The biggest blocker to LibreOffice adoption? LibreOffice.

Updated: September 30, 2023

Let me start with a disclaimer. I really like LibreOffice. I use it extensively, and I've written pretty much of all of my books using it, up to the point where I needed to send the materials to my editors, who would only accept DOCX files. Still, I find it useful, valuable and practical, and it does the job reasonably well. But a market leader, it is not. That title is reserved to Microsoft Office, for better or worse.

Every few months, a new version of the LibreOffice suite is released, I test it, and often, I get disappointed and frustrated. Because every new version tells the same story. Average support for the Microsoft Office file formats, ergo uncertain file conversion quality. And so, we go back to square one. Dedoimedo writes his book in LibreOffice, but then must use Microsoft Office for when he wants to talk to the publishers. This needs to change. Step one, LibreOffice should adopt, gasp, the proprietary file formats. Let us elaborate.


Practical considerations

I am aware that my opening paragraphs have already triggered a lot of people, and they are likely to miss the message of my article. So, let's start slowly. Let's talk about how things are right now. At the moment, in the year 2023 (and pretty much for the past twenty plus years), Microsoft Office has been the de facto standard for office documents. It does not matter why or how this happened, or whether it's right or wrong, just, fair, or good for the planet. The simple reality is, Microsoft Office is the standard. Repeat after me, it is the standard.

This means that pretty much any business that wants to work with documents will mandate the usage of Microsoft Office formats. To make things worse, even institutions like governments, banks, municipalities and alike will, in many cases, use Office documents, created in Word, Excel or Powerpoint as the standard medium of communication.

This means that people who want to interact with said businesses and institutions will often have to resort to using these types of files, regardless of their technical acumen or ideology.

Before you said, it's wrong, it should change, and ... it doesn't matter. It is what it is. Bear with me.

Okay, so we know the office and document landscape is heavily dominated by Microsoft Office. Therefore, anyone who wants to ensure that whatever they send or receive, write or read, consume, present, or tabulate, must use the proprietary office suite. It is the only way to guarantee that whatever DOCX or PPTX or whatever file you have at hand will open as close to the intended original form as possible. In other words, to use Office files, you need Office.

But ... not really, or really?

Well, practically, you can use other programs to load and open documents generated in Microsoft Office. This is no secret. I've written about this countless times, and this has been focus of all of my LibreOffice reviews (and subsequently, my frustration) in the past decade. You can use software like WPS Office, OnlyOffice, LibreOffice of course, and several other applications to try to utilize Office files. Sounds rather neat, especially if you can use a free tool in lieu of a super-expensive suite.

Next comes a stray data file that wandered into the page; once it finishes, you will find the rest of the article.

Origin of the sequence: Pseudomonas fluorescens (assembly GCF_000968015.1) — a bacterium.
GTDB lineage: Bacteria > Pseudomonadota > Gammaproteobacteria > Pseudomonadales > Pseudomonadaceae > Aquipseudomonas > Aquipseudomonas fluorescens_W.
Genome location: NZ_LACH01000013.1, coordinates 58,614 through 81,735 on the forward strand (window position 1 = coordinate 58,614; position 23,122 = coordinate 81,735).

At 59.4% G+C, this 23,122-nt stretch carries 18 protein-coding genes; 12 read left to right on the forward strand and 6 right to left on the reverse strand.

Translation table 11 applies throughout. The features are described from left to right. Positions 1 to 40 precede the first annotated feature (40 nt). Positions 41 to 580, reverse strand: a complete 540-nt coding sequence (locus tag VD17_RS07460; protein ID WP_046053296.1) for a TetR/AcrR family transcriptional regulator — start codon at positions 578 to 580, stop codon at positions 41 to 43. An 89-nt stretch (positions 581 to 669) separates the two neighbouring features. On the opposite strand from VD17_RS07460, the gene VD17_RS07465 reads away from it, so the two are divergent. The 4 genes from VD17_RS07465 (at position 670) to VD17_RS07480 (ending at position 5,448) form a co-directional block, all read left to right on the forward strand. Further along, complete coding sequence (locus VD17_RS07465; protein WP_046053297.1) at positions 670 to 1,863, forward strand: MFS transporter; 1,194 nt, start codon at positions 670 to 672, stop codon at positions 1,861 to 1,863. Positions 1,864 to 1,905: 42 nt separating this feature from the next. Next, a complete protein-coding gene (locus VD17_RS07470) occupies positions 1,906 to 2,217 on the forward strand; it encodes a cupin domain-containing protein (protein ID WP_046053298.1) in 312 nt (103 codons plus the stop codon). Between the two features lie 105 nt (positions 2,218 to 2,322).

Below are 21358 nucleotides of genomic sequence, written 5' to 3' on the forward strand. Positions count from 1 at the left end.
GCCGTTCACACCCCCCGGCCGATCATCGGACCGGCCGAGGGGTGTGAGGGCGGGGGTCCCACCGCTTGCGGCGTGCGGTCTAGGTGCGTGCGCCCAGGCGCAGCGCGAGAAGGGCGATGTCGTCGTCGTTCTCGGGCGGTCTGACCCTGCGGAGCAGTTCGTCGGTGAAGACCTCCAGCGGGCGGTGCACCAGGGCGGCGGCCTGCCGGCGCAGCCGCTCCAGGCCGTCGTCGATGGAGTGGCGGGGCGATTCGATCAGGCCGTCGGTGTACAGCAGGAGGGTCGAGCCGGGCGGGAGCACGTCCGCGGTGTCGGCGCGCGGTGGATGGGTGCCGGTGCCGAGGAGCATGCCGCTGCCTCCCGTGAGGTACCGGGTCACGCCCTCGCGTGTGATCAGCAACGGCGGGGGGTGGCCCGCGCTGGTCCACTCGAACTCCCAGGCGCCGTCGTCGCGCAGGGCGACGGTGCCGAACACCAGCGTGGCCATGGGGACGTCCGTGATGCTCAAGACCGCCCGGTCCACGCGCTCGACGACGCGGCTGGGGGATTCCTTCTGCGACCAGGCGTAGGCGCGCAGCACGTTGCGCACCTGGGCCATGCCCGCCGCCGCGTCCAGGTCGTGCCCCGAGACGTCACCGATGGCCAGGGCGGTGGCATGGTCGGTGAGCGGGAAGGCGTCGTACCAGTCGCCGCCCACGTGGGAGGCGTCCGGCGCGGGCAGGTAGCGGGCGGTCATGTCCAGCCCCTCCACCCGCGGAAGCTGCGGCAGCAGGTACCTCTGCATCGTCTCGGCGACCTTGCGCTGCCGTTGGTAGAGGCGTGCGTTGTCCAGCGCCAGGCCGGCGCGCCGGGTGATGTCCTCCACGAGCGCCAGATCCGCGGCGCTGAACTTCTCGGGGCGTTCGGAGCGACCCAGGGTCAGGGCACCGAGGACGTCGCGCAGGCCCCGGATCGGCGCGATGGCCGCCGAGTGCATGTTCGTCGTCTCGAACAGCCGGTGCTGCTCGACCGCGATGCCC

Seemingly, there should be no problem. Microsoft Office, at least the more recent versions, uses Office Open XML, a zipped, XML-based file format developed, and standardized as ISO/IEC 29500. Of course, there are different versions of XML, just like HTML. Transitional, Strict, boring technical details, yawn. Anyway. TL;DR: there's a standard, things ought to be simple. So you could, theoretically and perhaps even practically, use non-Microsoft software to get the job done!

LibreOffice, Microsoft file format

Different programs offer different levels of support for the OOXML format. This means that you will get different results, depending on what program you use.

Alas, there's only one problem with this approach. There's no 100% guarantee that you will succeed. Let me put it the other way around. There's almost 100% guarantee you will NOT succeed.

You may be able to open certain files, and they may even show up identical to the original, if you're lucky. But ultimately, there will be a document that won't open or render correctly, and worse, if you use non-Microsoft tools to work with these files, you may not even be aware of any potential problems or mishaps in the documents that you use. The easiest problem you can have is that the file won't open or load. A much worse scenario is that the file will open mangled, misaligned or with corrupted data. And if you're a business, can you afford mistakes? Even only 1% of mistakes?

From what I've been able to decipher, no non-Microsoft Office program implements the full specification and follows it to the letter. With LibreOffice, things are a bit trickier.

As a free, open-source suite, a big part of the LibreOffice identity is its non-proprietary nature. This is an ideological component, and while it resonates strongly with many people, it clashes with the simple, cruel pragmatism of business - and the technical implementation of OOXML. LibreOffice wants to give its users support for the Microsoft Office file format, but it does things its own way. On paper, everything is fine. In reality, nope.

Original document

Preview of a random DOCX template from the Microsoft gallery ...

Broken formatting

... and this is what it renders like in LibreOffice. The formatting is utterly broken. Worse, some documents render one way in one version of LibreOffice, then another way a version later. You can never be sure.